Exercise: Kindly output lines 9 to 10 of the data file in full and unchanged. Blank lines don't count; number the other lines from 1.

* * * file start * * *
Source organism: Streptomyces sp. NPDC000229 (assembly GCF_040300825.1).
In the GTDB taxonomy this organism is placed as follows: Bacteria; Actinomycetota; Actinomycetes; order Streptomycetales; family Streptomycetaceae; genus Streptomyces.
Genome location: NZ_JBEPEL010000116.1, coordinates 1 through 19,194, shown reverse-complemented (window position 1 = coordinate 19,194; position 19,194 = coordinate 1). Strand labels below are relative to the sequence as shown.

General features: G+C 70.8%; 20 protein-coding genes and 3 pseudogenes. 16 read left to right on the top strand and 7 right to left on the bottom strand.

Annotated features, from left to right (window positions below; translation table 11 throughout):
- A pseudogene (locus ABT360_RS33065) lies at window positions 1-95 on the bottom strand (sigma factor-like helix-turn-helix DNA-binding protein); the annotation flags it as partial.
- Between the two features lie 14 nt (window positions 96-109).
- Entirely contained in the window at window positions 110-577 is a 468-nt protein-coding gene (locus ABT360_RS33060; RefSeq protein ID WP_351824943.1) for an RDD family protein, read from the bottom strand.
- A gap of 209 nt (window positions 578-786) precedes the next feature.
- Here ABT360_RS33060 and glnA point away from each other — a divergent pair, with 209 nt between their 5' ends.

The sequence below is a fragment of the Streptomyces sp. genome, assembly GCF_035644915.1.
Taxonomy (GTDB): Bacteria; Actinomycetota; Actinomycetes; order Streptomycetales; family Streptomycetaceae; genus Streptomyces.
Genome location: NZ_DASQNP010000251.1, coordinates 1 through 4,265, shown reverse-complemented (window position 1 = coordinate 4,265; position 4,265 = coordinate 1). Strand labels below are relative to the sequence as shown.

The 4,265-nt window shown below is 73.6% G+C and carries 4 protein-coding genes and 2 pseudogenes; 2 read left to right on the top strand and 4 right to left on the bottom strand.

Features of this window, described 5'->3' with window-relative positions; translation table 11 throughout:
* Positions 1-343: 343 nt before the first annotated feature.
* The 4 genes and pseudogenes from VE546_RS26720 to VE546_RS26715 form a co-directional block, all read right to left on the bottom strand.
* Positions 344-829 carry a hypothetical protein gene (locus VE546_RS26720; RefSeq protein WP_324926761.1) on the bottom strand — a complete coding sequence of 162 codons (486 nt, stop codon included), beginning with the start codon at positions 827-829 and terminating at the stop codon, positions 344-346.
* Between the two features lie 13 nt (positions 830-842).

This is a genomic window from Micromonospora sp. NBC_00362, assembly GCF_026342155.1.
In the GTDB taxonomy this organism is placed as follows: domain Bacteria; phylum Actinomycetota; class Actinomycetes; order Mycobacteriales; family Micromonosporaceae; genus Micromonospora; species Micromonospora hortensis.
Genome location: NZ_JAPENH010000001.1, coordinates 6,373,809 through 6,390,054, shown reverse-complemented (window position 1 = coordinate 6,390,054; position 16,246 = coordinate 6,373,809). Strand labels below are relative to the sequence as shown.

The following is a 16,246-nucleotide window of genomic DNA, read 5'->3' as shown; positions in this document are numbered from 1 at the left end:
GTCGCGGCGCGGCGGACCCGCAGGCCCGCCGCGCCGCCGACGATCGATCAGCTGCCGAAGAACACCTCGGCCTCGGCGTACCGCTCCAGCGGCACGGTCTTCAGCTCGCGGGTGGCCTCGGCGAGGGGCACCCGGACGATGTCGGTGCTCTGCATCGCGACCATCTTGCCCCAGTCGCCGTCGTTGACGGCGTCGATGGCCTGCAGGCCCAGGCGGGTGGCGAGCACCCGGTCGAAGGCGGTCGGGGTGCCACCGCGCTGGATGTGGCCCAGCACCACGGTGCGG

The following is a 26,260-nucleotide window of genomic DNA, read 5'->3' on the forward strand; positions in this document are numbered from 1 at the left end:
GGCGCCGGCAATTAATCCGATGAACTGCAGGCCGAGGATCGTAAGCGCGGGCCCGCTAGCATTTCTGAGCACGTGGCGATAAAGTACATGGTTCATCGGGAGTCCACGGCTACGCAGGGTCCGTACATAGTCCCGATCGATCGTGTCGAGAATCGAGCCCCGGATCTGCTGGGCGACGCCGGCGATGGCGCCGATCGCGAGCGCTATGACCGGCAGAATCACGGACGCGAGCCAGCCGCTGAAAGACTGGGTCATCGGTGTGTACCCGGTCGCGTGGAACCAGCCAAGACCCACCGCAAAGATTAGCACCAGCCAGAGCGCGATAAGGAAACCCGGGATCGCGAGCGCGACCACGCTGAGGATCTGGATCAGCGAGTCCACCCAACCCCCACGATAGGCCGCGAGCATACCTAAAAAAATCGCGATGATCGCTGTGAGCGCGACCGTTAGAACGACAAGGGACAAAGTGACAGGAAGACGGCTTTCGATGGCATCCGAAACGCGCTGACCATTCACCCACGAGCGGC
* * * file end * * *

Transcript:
- A gap of 209 nt (window positions 578-786) precedes the next feature.
- Here ABT360_RS33060 and glnA point away from each other — a divergent pair, with 209 nt between their 5' ends.